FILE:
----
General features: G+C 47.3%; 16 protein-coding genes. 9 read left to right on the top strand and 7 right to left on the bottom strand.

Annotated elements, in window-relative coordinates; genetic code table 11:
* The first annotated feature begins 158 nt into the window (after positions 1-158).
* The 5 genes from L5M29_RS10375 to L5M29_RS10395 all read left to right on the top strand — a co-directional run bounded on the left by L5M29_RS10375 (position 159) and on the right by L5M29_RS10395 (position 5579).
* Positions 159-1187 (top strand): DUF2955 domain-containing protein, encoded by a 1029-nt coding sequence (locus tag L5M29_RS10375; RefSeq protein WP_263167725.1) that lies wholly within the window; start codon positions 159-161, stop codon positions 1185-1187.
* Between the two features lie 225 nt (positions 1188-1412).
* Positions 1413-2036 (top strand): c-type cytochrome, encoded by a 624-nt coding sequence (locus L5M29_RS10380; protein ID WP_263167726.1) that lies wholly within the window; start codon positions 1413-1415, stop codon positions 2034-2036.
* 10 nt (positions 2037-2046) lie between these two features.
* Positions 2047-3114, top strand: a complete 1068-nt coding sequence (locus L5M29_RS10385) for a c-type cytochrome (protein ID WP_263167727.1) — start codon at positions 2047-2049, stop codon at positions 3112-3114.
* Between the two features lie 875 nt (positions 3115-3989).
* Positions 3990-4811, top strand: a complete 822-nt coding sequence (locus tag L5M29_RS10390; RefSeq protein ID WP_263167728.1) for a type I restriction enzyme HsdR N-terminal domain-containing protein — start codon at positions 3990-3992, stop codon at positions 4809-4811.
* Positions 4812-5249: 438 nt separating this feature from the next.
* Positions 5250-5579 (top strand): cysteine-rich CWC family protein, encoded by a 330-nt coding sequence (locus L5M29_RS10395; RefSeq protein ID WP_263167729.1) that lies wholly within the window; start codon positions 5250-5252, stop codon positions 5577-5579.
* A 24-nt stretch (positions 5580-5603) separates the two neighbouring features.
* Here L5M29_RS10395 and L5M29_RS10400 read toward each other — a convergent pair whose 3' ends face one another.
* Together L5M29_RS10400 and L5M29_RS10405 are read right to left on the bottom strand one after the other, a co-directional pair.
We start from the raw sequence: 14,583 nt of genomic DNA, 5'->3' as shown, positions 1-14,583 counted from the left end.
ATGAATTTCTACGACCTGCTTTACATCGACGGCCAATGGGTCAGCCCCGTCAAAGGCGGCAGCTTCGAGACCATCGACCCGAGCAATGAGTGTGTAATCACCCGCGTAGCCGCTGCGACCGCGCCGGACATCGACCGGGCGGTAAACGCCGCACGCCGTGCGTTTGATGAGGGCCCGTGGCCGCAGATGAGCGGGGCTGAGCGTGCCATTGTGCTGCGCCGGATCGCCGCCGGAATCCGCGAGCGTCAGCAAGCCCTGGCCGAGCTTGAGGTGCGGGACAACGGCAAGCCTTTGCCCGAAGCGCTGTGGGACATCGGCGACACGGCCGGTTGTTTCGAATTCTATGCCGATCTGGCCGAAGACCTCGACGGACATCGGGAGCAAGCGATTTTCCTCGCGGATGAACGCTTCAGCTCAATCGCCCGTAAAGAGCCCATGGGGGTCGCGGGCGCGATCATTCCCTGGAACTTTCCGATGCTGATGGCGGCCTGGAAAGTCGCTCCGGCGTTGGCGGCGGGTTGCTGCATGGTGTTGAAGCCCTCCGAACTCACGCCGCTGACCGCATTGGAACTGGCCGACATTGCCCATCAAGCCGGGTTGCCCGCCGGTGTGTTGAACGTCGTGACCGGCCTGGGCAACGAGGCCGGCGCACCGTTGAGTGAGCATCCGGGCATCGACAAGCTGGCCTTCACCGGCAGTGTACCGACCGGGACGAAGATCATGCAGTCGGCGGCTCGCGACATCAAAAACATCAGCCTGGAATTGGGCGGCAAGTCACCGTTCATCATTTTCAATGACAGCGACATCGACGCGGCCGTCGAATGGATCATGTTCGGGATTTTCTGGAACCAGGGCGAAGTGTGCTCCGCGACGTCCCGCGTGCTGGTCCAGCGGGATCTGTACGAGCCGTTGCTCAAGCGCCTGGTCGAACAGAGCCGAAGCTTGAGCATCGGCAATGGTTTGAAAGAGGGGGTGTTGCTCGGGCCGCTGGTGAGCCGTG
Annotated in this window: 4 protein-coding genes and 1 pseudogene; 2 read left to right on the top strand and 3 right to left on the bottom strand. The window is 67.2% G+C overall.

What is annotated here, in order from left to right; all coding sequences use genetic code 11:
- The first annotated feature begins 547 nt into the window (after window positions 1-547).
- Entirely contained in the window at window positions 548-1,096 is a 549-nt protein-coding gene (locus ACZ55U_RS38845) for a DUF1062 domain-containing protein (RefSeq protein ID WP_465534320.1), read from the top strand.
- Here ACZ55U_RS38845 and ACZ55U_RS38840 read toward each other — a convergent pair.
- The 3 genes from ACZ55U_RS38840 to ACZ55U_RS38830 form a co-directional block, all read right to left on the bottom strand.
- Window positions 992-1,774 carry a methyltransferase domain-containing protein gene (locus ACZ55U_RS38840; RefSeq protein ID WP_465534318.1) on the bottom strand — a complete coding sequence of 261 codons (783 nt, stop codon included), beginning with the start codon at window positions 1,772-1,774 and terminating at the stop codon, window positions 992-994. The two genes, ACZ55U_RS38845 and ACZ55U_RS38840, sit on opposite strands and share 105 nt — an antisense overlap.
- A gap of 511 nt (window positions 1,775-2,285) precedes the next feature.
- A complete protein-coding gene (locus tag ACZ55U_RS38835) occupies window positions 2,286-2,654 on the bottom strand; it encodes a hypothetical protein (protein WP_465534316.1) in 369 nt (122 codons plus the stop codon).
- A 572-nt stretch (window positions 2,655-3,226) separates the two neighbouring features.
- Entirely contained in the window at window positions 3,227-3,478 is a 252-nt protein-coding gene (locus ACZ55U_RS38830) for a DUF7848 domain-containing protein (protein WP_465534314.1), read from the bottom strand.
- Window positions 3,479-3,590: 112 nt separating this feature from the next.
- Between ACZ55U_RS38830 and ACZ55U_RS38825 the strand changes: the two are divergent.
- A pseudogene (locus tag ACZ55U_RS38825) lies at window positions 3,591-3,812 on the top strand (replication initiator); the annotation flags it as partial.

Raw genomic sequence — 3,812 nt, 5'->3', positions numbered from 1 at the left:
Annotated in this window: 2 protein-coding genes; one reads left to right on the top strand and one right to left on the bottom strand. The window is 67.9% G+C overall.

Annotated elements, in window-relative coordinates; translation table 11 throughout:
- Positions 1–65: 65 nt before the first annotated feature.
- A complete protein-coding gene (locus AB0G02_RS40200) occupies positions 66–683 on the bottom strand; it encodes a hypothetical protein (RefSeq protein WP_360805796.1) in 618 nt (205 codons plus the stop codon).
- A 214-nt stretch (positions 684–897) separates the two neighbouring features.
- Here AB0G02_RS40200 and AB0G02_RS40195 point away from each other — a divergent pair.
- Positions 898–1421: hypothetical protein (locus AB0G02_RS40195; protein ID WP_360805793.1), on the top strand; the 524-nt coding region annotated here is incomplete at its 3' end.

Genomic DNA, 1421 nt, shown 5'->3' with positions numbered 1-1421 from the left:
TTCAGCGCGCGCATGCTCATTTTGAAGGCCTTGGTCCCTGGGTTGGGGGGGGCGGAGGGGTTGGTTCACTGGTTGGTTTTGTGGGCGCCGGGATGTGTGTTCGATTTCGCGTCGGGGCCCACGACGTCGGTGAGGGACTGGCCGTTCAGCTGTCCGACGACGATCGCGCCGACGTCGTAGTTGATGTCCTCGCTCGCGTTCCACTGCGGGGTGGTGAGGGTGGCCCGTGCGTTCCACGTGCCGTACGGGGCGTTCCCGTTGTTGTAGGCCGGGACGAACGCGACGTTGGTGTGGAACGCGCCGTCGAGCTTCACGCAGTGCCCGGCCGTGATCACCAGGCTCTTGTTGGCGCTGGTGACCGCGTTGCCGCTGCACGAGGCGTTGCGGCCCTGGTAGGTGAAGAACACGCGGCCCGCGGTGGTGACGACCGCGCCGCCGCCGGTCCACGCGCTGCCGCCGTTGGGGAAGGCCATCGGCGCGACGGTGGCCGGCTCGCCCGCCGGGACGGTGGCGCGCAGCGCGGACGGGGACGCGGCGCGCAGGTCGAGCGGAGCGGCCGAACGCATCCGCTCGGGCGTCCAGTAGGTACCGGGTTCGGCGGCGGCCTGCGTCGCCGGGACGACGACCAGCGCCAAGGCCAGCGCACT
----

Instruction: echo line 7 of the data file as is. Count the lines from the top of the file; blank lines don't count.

* Positions 1413-2036 (top strand): c-type cytochrome, encoded by a 624-nt coding sequence (locus L5M29_RS10380; protein ID WP_263167726.1) that lies wholly within the window; start codon positions 1413-1415, stop codon positions 2034-2036.